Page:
Look On The Bright Side. Really? Yes!

As I write this, I’m fully aware that you may find the title of this piece, “Look On The Bright Side” slightly annoying. At this point in the admissions process, you’re probably thinking, “it’s easy for her to say” or “how can I look on the bright side when I’m anxious and filled with uncertainty”? If @#&$!*! is all you can say, I totally get it.


Perfectly imperfect is how I see the admissions process–no matter what the outcome, this phrase seems to apply. I’m comfortable saying “look on the bright side” because I’ve been there. I was the mom applying to private elementary schools a few years ago. I rode the daily roller coaster of emotions. I was thrilled to submit written applications. I was nervous about parent interviews. I was dreading the testing days.


Similar to white water rafting, this process can jolt even the most steel-nerved parent. Ups and downs, and a stomach-turning ride of a lifetime that you just wish would end soon. So, if you find yourself feeling like you’re upside down in the middle of the river, you’re not alone. You have to be able to turn the boat over and start back down the river.


We talk about keeping your stress under control during the admissions process in Beyond The Brochure. Its an important part of getting to the end to get that “fat envelope” or acceptance letter (s). Here are some tips for anyone driven to distraction by this unique, anxiety-producing process–that is to say, all of us:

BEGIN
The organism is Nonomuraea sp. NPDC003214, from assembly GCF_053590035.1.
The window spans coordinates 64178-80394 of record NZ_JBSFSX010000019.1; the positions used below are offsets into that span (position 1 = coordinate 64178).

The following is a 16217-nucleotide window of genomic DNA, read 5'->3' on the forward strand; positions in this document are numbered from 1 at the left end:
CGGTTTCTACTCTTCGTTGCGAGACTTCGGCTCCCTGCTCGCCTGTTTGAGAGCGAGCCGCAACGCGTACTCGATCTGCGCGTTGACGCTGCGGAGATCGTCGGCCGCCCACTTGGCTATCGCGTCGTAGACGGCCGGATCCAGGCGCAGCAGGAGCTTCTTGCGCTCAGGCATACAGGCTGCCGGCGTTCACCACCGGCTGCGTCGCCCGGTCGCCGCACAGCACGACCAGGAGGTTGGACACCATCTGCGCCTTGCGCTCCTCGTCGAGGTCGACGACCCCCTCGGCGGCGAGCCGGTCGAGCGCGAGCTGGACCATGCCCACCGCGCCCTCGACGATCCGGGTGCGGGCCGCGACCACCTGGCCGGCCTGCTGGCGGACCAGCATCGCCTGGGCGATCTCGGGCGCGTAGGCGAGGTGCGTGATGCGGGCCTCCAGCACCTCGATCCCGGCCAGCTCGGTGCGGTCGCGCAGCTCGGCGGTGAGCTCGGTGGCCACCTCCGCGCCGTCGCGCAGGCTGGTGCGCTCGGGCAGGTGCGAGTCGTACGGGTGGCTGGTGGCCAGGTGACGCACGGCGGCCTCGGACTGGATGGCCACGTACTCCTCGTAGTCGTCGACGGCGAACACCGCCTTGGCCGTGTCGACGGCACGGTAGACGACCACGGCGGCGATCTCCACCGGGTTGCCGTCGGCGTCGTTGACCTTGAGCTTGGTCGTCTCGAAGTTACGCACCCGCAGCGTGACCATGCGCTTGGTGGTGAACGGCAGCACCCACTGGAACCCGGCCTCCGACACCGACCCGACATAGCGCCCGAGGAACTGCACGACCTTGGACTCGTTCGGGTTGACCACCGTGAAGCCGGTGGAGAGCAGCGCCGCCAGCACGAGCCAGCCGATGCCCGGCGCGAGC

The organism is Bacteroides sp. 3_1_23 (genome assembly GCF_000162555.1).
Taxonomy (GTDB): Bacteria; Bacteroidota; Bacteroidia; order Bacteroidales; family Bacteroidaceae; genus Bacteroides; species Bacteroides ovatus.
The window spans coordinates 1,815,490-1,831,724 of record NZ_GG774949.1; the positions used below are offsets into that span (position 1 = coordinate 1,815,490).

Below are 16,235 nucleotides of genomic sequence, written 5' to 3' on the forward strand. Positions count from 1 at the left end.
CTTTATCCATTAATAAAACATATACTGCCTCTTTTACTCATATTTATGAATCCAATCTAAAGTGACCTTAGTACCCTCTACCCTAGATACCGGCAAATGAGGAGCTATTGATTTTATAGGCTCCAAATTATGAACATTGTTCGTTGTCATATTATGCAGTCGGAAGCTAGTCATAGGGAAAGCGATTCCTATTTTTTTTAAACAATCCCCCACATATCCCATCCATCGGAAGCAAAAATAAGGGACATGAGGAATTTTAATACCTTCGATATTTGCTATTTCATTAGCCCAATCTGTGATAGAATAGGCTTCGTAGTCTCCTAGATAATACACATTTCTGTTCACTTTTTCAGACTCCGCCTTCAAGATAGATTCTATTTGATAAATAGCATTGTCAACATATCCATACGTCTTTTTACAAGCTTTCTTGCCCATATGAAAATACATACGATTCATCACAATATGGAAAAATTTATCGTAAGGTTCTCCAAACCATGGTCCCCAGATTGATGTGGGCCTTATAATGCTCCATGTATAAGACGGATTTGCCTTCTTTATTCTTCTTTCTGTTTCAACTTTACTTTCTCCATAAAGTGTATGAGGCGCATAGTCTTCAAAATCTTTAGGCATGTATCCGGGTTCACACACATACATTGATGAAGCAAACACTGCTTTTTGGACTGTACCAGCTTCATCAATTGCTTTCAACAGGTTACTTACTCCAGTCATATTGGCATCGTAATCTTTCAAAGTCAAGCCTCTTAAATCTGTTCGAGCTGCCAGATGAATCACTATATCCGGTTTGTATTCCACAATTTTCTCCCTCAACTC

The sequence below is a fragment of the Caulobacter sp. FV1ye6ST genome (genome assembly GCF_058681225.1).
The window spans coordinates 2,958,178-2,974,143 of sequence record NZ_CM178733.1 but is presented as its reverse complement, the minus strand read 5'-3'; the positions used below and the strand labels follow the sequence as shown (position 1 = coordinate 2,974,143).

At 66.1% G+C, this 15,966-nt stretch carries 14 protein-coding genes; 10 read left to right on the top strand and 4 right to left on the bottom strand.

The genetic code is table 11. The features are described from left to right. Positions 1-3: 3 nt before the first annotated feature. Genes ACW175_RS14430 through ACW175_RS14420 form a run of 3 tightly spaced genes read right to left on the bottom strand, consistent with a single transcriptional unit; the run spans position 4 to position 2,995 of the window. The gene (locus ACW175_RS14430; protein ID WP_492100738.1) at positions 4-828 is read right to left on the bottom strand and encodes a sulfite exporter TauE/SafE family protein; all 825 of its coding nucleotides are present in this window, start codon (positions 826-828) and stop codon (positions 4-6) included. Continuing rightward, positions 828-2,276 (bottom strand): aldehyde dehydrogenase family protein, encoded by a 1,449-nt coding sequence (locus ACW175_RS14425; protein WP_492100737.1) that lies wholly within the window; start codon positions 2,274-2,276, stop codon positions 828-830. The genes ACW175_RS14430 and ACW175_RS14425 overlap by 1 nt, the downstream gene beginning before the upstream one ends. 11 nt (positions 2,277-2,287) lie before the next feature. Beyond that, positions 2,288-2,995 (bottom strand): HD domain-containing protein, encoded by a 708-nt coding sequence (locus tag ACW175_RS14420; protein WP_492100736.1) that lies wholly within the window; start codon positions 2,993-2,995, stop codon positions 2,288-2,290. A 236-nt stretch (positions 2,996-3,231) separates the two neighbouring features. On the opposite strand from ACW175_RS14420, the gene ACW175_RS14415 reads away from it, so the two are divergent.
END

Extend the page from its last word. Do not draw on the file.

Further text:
1. The key to making it through admissions processes is to pace yourself. You need the endurance of a professional marathoner. Staying power, as they call it.
  2. You need to be really organized. Both of these things will benefit you and help you stay calm.
  3. Be prepared for your parent interviews. Do your homework about each school.
  4. Ask for help if you need it. See our blog interviews with top educational consultants (see links below).
  5. Ignore the endless preschool rumors and gossip.
  6. Be confident about what your family has to offer each school
  7. Be willing to re-set your expectations about a particular school if necessary
  8. Try not to care what anyone else thinks about where you apply or where your child is accepted. You may never see that parent again after you leave preschool!
  9. Aim high. This is your child’s education that will last him/her a lifetime.
  10. Look on the bright side! The outcome can be well worth all your efforts for your child and your family!